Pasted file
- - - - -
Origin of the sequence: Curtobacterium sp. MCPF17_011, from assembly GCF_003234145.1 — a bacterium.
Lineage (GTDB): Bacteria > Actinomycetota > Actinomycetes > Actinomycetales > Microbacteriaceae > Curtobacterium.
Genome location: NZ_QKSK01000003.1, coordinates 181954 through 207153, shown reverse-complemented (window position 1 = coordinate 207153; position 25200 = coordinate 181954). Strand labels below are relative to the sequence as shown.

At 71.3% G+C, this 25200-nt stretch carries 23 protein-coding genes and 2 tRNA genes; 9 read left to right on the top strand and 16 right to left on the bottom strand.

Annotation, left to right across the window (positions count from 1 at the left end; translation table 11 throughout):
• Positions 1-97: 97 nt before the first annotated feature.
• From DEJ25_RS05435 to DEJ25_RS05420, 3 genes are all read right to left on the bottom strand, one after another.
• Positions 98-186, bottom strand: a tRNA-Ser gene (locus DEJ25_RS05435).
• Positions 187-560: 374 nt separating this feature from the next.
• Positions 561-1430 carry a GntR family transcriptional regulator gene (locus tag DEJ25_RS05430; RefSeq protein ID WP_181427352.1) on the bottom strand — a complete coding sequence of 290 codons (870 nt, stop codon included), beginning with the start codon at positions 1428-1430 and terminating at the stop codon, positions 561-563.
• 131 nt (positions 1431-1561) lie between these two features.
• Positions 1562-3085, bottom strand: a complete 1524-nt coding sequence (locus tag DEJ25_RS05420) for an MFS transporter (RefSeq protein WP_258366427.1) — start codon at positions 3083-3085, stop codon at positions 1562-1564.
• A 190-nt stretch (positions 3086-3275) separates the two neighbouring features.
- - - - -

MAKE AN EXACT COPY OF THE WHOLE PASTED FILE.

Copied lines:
Origin of the sequence: Curtobacterium sp. MCPF17_011, from assembly GCF_003234145.1 — a bacterium.
Lineage (GTDB): Bacteria > Actinomycetota > Actinomycetes > Actinomycetales > Microbacteriaceae > Curtobacterium.
Genome location: NZ_QKSK01000003.1, coordinates 181954 through 207153, shown reverse-complemented (window position 1 = coordinate 207153; position 25200 = coordinate 181954). Strand labels below are relative to the sequence as shown.

At 71.3% G+C, this 25200-nt stretch carries 23 protein-coding genes and 2 tRNA genes; 9 read left to right on the top strand and 16 right to left on the bottom strand.

Annotation, left to right across the window (positions count from 1 at the left end; translation table 11 throughout):
• Positions 1-97: 97 nt before the first annotated feature.
• From DEJ25_RS05435 to DEJ25_RS05420, 3 genes are all read right to left on the bottom strand, one after another.
• Positions 98-186, bottom strand: a tRNA-Ser gene (locus DEJ25_RS05435).
• Positions 187-560: 374 nt separating this feature from the next.
• Positions 561-1430 carry a GntR family transcriptional regulator gene (locus tag DEJ25_RS05430; RefSeq protein ID WP_181427352.1) on the bottom strand — a complete coding sequence of 290 codons (870 nt, stop codon included), beginning with the start codon at positions 1428-1430 and terminating at the stop codon, positions 561-563.
• 131 nt (positions 1431-1561) lie between these two features.
• Positions 1562-3085, bottom strand: a complete 1524-nt coding sequence (locus tag DEJ25_RS05420) for an MFS transporter (RefSeq protein WP_258366427.1) — start codon at positions 3083-3085, stop codon at positions 1562-1564.
• A 190-nt stretch (positions 3086-3275) separates the two neighbouring features.